Women are at higher risks for gestational hypertension, preeclampsia and gestational diabetes if they are born underweight and develop obesity or overweight prior to becoming pregnant, according to findings published in Obesity.
Prabha H. Andraweera,
“Some individuals who are programmed for increased disease risk develop chronic diseases, despite healthy environmental and lifestyle effects, that may be due to genetic predisposition, whereas others develop disease only when exposed to a ‘second hit,’” Prabha H. Andraweera, PhD, MBBS, a biomedical fellow at University of Adelaide in Australia, and colleagues wrote. “Pregnancy is increasingly being recognized as a common second hit for females. ... Therefore, women who were born small may experience pregnancy complications when exposed to the second hit of pregnancy.”
Andraweera and colleagues analyzed data from 5,327 women with first, singleton pregnancies who were recruited from sites in Australia, New Zealand, the United Kingdom and Ireland as part of the Screening fOr Pregnancy Endpoints (SCOPE) study from November 2004 to February 2011. Participants were interviewed at 15 and 20 weeks of gestation. Birth weight and time of birth were self-reported and confirmed by medical records in 82.7% of participants. At the 15-week interview, participants were measured for weight, height and blood pressure.
Among the cohort, 6.7% had gestational hypertension, 6.5% had preeclampsia, 8.1% had offspring small for gestational age, 4.1% had spontaneous preterm birth, 3.1% had gestational diabetes and 26.7% had other complications. The odds of developing preeclampsia (adjusted OR = 1.7; 95% CI, 1.0-2.9), gestational hypertension (aOR = 2.2; 95% CI, 1.3-3.7), small for gestational age pregnancy (aOR = 1.9; 95% CI, 1.1-3.2) and gestational diabetes (aOR = 2.4; 95% CI, 1.0-5.8) were higher for women with a birth weight of less than 2,500 grams compared with women with a birth weight between 3,000 and 3,499 grams.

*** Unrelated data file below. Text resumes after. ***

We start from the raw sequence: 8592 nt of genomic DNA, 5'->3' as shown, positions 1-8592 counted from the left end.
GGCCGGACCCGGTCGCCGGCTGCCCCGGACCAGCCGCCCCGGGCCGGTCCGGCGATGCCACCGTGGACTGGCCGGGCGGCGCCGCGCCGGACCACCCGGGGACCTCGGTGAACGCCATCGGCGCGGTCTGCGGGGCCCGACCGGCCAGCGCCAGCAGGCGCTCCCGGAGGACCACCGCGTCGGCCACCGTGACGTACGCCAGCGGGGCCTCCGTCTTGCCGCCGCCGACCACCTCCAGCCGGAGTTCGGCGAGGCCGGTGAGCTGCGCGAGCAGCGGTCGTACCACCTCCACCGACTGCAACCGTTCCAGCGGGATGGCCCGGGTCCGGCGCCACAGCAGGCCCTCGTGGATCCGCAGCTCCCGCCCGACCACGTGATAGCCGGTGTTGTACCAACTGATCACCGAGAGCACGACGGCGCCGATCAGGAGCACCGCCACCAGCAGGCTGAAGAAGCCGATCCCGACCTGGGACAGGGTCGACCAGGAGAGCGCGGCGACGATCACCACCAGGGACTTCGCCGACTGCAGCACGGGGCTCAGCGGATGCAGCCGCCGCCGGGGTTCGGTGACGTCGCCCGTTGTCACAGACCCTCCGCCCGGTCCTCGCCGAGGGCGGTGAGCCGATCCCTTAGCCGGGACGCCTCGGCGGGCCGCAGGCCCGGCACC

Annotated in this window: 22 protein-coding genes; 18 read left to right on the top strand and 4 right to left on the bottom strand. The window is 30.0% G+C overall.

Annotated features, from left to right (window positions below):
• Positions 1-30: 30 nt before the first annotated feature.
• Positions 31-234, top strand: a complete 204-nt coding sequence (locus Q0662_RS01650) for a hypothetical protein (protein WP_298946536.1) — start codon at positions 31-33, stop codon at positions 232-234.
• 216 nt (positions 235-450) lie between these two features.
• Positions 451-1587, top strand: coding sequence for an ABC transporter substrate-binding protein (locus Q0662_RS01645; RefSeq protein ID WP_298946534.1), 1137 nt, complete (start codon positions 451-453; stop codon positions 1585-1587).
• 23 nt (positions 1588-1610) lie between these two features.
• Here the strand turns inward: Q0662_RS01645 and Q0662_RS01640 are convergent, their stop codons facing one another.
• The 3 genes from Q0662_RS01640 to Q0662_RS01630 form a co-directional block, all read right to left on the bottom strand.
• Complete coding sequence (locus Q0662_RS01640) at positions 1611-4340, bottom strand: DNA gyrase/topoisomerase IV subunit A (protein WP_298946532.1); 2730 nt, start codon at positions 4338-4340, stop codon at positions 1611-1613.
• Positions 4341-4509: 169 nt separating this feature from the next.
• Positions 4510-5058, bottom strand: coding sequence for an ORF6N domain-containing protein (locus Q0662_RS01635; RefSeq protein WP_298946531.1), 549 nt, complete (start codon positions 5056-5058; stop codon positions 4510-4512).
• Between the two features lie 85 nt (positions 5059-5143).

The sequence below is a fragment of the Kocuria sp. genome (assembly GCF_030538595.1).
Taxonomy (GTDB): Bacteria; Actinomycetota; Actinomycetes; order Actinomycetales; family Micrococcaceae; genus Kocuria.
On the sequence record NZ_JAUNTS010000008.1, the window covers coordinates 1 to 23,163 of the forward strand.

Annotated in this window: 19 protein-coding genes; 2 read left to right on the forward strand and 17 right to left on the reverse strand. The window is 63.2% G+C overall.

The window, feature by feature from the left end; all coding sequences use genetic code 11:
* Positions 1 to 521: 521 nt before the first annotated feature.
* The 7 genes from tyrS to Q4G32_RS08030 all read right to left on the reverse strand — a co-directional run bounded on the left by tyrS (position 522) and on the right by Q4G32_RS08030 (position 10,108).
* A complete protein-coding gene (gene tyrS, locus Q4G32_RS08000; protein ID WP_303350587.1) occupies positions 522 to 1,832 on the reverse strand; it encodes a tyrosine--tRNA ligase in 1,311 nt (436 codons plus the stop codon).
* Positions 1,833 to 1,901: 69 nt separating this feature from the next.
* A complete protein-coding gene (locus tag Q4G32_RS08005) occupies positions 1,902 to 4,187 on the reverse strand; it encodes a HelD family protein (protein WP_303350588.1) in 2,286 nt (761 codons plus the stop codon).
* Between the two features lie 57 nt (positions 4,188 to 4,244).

The researchers also examined the connection between birth weight and the development of overweight and obesity on pregnancy complications by stratifying the cohort into four groups. Group one, which was used for reference, consisted of women with birth weight at least 2,500 grams and BMI less than 25 kg/m2 at 15 weeks of gestation. Group two consisted of women with birth weight at least 2,500 grams and BMI at least 25 kg/m2 at 15 weeks of gestation. Group three consisted of women with a birth weight below 2,500 grams and BMI less than 25 kg/m2 at 15 weeks of gestation. Finally, group four consisted of women with a birth weight of less than 2,500 grams who had BMI at least 25 kg/m2 at 15 weeks of gestation. Participants in group four had the highest adjusted risks for preeclampsia (aOR = 2.3; 95% CI, 1.2-4.5) and gestational diabetes (aOR = 3.2; 95% CI, 1.1-9.5), while group three had the highest risk for gestational hypertension (aOR = 3.0; 95% CI, 1.6-5.9).
“Those who are born with a low birth weight may be programmed in utero for later-life hypertension. When such individuals experience added stresses, including an elevated BMI or the hemodynamic burden of pregnancy, they may develop [gestational hypertension] or [preeclampsia],” the researchers wrote. “The mechanism of hypertensive diseases of pregnancy in women with low birth weight could be renally mediated via programming of the renin–angiotensin–aldosterone system, suggesting a subclass of hypertensive diseases in pregnancy.” – by Phil Neuffer
Disclosures: The authors report no relevant financial disclosures.